This is better shown with the Glock CO2 model loaded (left) and with the magazine removed (right). When the magazine is inserted, the locking bar (shown at right with the slide locked open), fits into an opening in the top of the CO2 BB magazine. The magazine itself is easy to load with a solid locking follower and direct loading through the firing port. Capacity is 18 steel BBs, equal to the standard G17 magazine plus one round chambered (17+1) to provide equal capacity to the 9x19mm model.

Is there any upside to this? Remember that word I hate to use, “compromise”? A shorter blowback design doesn’t use quite as much CO2 to operate and the upside is a little higher velocity. Most blowback action BB models using a Browning-style design have an average velocity of 300 to 320 fps. The Glock hits an average of 365 fps, the report is medium-loud and there is enough kick in the action that you know you have pulled the trigger on a fairly powerful CO2 pistol. In other words, it is a very good “compromise”.

In part 3 we strap on the G17 in the Blackhawk Serpa and head to the test range.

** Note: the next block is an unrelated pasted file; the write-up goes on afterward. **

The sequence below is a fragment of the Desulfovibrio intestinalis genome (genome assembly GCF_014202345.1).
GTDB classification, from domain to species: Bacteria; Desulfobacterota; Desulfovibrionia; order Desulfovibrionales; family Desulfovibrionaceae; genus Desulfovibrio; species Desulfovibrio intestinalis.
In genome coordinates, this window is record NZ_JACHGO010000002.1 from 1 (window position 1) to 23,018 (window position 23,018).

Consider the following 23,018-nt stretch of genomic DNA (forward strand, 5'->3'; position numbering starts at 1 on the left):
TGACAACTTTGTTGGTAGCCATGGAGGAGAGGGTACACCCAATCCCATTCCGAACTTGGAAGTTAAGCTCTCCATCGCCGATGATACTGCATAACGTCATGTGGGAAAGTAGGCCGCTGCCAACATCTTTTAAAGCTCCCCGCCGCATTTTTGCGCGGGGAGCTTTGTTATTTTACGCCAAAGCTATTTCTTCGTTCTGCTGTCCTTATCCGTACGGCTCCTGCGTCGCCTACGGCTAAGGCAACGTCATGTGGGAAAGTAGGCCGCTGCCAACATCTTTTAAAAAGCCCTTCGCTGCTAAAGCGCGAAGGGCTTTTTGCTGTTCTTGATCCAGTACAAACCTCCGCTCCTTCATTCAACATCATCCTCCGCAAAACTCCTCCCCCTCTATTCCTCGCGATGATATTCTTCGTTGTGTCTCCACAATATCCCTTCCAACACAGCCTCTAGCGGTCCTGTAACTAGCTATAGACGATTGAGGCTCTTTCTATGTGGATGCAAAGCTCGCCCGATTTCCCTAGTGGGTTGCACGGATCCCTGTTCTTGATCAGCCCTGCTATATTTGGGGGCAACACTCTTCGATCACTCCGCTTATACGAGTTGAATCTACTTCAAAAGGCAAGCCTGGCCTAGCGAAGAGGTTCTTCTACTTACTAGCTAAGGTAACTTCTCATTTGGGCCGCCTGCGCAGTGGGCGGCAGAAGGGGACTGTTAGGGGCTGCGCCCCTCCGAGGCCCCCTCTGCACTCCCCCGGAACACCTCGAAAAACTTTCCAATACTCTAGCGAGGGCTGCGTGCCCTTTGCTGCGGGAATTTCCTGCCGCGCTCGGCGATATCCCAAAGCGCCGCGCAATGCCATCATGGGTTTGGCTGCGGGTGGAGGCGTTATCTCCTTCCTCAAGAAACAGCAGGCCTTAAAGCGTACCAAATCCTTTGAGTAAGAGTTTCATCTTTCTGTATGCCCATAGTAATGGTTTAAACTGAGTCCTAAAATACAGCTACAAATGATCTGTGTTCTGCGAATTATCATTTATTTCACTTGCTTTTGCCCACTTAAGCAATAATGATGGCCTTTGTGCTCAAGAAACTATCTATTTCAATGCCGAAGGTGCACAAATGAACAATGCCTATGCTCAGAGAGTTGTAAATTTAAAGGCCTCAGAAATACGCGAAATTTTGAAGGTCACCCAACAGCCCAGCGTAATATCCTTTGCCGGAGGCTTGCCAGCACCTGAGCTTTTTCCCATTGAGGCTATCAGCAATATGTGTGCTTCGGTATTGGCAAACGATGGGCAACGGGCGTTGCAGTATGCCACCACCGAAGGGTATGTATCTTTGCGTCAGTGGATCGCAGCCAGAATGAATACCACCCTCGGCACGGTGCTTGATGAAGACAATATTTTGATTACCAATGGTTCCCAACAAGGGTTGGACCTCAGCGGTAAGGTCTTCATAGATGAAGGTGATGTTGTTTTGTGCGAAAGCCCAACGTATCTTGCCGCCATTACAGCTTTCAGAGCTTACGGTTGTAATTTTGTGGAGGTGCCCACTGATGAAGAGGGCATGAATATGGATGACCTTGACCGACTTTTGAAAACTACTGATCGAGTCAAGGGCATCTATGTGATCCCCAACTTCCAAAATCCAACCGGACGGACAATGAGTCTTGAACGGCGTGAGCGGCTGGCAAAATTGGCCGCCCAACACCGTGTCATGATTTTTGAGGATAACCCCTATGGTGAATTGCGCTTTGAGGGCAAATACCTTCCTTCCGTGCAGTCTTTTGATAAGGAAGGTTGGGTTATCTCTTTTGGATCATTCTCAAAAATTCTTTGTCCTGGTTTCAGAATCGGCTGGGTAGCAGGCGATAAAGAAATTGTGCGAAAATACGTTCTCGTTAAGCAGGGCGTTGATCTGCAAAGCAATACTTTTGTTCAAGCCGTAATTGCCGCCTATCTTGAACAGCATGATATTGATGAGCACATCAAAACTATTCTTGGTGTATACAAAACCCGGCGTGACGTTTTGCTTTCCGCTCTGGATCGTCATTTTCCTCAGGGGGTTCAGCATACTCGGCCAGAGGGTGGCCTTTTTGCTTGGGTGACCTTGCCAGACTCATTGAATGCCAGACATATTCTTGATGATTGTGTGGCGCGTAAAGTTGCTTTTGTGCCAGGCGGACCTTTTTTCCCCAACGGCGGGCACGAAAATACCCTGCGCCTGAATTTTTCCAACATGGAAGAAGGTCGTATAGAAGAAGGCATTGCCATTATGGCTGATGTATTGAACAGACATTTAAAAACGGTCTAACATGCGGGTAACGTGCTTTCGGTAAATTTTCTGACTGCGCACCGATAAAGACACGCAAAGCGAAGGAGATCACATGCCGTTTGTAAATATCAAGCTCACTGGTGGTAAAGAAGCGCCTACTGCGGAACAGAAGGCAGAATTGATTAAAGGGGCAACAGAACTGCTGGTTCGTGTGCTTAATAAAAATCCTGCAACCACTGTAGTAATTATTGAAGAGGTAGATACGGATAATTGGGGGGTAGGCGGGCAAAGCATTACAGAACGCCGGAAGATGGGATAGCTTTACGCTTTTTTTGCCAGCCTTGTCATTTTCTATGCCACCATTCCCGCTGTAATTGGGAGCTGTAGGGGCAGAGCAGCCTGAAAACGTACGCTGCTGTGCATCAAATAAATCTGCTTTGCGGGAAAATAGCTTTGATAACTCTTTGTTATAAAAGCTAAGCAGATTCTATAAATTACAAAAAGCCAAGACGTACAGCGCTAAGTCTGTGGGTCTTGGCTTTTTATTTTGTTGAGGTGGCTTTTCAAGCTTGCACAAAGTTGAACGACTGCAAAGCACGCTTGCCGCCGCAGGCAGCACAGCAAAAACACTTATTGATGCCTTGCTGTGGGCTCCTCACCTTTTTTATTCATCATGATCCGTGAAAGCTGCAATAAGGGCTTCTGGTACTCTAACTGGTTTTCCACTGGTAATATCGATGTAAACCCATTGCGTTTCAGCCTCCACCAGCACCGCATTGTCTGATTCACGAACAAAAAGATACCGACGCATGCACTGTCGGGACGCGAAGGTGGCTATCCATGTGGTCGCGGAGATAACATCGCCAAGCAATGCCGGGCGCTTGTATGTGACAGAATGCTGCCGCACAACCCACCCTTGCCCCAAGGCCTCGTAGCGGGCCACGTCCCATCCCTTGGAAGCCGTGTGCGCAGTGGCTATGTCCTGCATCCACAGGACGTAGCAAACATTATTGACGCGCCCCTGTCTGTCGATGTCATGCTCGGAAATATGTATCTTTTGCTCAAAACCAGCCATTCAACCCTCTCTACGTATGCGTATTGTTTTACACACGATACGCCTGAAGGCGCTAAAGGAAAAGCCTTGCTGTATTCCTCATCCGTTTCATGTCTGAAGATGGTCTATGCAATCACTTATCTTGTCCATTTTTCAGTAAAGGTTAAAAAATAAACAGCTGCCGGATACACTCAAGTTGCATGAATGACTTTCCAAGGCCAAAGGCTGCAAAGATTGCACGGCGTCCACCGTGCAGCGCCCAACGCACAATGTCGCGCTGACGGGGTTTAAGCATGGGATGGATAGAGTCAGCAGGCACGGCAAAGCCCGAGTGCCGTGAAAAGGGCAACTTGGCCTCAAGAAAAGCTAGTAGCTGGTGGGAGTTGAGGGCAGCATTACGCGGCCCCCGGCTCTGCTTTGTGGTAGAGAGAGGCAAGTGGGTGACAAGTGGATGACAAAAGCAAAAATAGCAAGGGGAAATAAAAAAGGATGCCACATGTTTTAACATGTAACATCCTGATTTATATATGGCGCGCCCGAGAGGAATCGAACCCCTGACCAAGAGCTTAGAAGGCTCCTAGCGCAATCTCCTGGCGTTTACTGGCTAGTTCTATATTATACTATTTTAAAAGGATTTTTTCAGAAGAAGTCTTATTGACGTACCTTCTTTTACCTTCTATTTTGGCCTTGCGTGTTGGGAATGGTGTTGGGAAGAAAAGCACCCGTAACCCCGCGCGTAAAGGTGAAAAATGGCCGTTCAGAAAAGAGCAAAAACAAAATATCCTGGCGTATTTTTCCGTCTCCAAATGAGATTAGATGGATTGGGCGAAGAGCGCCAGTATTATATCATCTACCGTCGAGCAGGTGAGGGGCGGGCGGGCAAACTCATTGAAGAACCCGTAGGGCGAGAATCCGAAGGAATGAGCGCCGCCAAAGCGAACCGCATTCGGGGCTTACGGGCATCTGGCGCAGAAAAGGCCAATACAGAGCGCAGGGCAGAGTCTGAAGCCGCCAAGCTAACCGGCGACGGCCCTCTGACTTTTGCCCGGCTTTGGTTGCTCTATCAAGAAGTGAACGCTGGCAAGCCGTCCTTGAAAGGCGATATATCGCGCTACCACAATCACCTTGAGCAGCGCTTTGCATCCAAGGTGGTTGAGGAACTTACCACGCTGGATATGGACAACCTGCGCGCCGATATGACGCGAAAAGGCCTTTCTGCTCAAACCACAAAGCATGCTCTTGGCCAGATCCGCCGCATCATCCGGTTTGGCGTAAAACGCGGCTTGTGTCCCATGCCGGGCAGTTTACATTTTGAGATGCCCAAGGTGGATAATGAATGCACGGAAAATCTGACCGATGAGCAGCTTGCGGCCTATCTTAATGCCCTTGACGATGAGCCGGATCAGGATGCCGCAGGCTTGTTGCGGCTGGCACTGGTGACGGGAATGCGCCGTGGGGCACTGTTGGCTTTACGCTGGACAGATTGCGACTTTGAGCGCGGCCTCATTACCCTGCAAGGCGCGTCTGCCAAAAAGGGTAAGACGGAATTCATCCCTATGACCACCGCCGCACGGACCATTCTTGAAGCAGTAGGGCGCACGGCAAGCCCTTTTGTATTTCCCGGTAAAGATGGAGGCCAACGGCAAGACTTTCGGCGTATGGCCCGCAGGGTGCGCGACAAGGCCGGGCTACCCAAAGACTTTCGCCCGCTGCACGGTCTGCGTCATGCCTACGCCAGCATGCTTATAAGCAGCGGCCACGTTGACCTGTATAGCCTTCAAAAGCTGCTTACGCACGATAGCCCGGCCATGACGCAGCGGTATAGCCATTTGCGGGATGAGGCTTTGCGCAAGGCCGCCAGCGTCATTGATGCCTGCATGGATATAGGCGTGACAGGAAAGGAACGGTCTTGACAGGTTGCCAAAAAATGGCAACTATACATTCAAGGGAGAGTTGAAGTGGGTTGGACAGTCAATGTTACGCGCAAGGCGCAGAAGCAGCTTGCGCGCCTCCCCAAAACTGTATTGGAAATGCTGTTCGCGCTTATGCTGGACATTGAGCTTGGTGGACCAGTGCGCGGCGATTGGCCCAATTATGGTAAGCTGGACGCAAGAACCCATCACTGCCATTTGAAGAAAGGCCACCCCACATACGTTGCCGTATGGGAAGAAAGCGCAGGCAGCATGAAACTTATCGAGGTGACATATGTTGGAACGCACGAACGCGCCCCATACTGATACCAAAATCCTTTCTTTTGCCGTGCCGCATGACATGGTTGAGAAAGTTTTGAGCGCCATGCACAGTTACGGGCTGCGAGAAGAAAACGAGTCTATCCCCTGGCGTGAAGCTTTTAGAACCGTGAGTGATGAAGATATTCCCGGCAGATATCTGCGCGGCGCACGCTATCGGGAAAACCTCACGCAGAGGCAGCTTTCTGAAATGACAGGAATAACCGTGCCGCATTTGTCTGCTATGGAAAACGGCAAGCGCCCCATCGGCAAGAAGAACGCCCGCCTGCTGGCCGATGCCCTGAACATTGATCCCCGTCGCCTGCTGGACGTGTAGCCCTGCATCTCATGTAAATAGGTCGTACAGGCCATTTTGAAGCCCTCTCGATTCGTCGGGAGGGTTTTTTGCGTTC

2 thoughts on “Umarex Glock G17 Blowback Action Model

  1. nice job on this pistol. I will get one for three reasons. Just to be familiar with handling a Glock , which I don’t own, two because it appears to be an excellent replica pistol, and three while I never had the desire to own a striker fired , Tupperware pistol , I could see one application for it. Home defense , when coupled with my recently purchased Ruger PC Carbine. The Ruger is a takedown carbine that has a a mag well that allows the use of Glock mags. That lets you have a handgun and carbine that use the same mags. If Umarex were really smart , they would offer a Ruger PC carbine airgun that uses the same mag as the Glock 17 pistol. Good for training and for action airgun matches